# Estimating Return on Re-Invested Capital

I was thinking about how to calculate the return on re-invested capital, i.e. return on retained earnings.

In reality, the retained earnings can be used for a multitude of purposes, and the returns could be obtained fully in a single year, or perhaps spread over a couple of years (e.g. if i retain \$5 per share and re-invested that, the returns from that might come in at different times and amounts over a period of 10 years). How then do you figure out the return on re-invested capital?

Let’s take a not-too-simple and not-too-difficult case. Say each time you retain a certain amount of earnings, you get back cash inflows in equal amounts across a period of 10 years.

In that situation, when you look at the change in earnings from one period to the next, that “change in earnings” is a result of re-invested earnings from 1 year ago, 2 years ago, 3 years ago ……, 10 years ago (more specifically, a part (about one-tenth) of re-invested earnings from 1 year ago, a part (about one-tenth) of re-invested earnings from 2 years ago, etc.). Naturally the re-invested earnings across the different years would be different, which makes things extremely complicated.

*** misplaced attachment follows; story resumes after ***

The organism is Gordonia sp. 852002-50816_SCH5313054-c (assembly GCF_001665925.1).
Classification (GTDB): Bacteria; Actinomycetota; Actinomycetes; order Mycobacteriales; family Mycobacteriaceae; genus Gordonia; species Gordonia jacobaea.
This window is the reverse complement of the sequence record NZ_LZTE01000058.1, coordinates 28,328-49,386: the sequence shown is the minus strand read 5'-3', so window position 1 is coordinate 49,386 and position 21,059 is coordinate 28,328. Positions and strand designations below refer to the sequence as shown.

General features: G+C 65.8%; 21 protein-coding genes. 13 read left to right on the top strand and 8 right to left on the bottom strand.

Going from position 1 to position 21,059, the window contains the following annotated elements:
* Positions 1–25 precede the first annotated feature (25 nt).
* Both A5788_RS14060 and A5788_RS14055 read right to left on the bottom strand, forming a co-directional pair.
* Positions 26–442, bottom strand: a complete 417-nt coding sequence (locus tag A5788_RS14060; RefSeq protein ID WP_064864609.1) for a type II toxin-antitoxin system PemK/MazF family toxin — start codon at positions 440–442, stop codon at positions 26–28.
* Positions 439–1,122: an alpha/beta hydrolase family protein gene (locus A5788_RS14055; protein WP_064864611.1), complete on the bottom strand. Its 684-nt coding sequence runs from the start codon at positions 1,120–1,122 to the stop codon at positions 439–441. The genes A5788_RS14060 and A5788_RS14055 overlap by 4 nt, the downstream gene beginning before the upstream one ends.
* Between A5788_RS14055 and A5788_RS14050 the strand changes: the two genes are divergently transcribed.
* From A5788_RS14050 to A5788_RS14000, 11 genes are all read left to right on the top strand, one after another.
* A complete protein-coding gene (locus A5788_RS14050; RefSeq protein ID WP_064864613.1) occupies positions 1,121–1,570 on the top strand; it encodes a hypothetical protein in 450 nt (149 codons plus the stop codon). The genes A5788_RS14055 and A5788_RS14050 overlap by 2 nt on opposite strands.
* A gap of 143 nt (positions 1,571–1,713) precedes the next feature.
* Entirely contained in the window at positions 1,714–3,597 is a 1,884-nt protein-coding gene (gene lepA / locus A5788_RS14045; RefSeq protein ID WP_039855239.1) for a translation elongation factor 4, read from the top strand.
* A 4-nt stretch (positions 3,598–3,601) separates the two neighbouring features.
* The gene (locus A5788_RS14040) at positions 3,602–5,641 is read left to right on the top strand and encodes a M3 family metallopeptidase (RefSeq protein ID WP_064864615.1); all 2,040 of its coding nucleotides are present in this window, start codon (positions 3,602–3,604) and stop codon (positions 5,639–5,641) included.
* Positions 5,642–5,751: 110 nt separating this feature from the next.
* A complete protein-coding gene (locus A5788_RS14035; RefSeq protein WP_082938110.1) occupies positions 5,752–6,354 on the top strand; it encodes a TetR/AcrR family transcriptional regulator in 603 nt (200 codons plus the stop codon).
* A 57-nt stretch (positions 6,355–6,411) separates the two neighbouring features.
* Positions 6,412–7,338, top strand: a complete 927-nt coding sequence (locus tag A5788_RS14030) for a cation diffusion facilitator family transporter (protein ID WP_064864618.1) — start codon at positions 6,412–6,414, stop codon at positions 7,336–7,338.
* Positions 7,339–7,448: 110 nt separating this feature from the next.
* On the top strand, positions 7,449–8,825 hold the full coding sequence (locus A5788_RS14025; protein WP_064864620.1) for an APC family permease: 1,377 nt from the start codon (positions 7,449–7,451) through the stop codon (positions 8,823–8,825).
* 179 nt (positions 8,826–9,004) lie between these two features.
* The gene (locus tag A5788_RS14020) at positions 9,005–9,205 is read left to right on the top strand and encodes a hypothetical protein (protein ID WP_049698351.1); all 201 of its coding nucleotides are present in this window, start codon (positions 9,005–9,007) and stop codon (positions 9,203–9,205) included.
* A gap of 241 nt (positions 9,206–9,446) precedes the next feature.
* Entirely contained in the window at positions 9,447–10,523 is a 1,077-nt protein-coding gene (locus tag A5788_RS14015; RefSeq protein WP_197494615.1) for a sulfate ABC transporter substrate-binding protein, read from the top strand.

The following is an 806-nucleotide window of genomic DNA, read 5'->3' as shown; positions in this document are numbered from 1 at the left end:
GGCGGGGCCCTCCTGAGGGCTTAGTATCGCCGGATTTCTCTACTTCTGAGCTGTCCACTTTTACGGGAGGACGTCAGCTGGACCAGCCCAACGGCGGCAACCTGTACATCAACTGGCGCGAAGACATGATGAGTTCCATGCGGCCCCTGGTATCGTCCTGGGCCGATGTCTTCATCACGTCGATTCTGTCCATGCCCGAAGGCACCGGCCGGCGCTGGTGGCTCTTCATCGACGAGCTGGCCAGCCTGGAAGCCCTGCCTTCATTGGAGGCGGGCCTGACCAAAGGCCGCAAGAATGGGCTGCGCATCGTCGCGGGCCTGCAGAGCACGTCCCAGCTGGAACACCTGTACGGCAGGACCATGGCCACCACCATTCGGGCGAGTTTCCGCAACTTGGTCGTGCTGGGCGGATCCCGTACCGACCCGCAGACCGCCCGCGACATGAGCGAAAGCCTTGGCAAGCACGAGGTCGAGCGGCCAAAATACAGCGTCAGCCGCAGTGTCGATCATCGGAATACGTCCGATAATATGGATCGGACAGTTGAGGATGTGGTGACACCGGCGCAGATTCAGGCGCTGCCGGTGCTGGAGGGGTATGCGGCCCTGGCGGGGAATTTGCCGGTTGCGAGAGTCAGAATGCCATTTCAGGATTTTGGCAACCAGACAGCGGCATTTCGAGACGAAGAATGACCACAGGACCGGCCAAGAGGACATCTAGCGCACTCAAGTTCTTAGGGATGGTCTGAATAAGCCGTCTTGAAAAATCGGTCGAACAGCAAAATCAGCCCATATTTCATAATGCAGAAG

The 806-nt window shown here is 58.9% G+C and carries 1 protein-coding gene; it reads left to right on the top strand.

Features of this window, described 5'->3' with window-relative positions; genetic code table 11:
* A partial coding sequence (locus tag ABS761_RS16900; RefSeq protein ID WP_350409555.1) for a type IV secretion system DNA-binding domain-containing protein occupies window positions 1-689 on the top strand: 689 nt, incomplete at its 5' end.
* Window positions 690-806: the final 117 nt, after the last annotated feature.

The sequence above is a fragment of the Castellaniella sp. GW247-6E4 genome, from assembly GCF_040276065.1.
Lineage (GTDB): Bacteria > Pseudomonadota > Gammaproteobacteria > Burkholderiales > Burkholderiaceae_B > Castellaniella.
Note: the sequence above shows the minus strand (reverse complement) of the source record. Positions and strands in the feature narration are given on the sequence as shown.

To “un-complify” the situation, a simplification is necessary. One simplification is that the different “parts” across the past 10 years, adds up to the full retained earnings of a single year.  Which single year to choose then?

A lousy simplification would then be to use the most recent year before the “change in earnings” — which is what people typically do when they calculate ratios, they simply take the change divided by the base in the previous year, but i doubt that many people actually know the tons of assumptions/simplifications they are making when they do such a calculation.

To improve the calculation, you can do this across multiple years, i.e. calculate the change in earnings between year 1 and year 10, and then divided by the total retained earnings from year 1 to year 9. This should help a little and by using different lengths of time periods, you can see if the results are stable.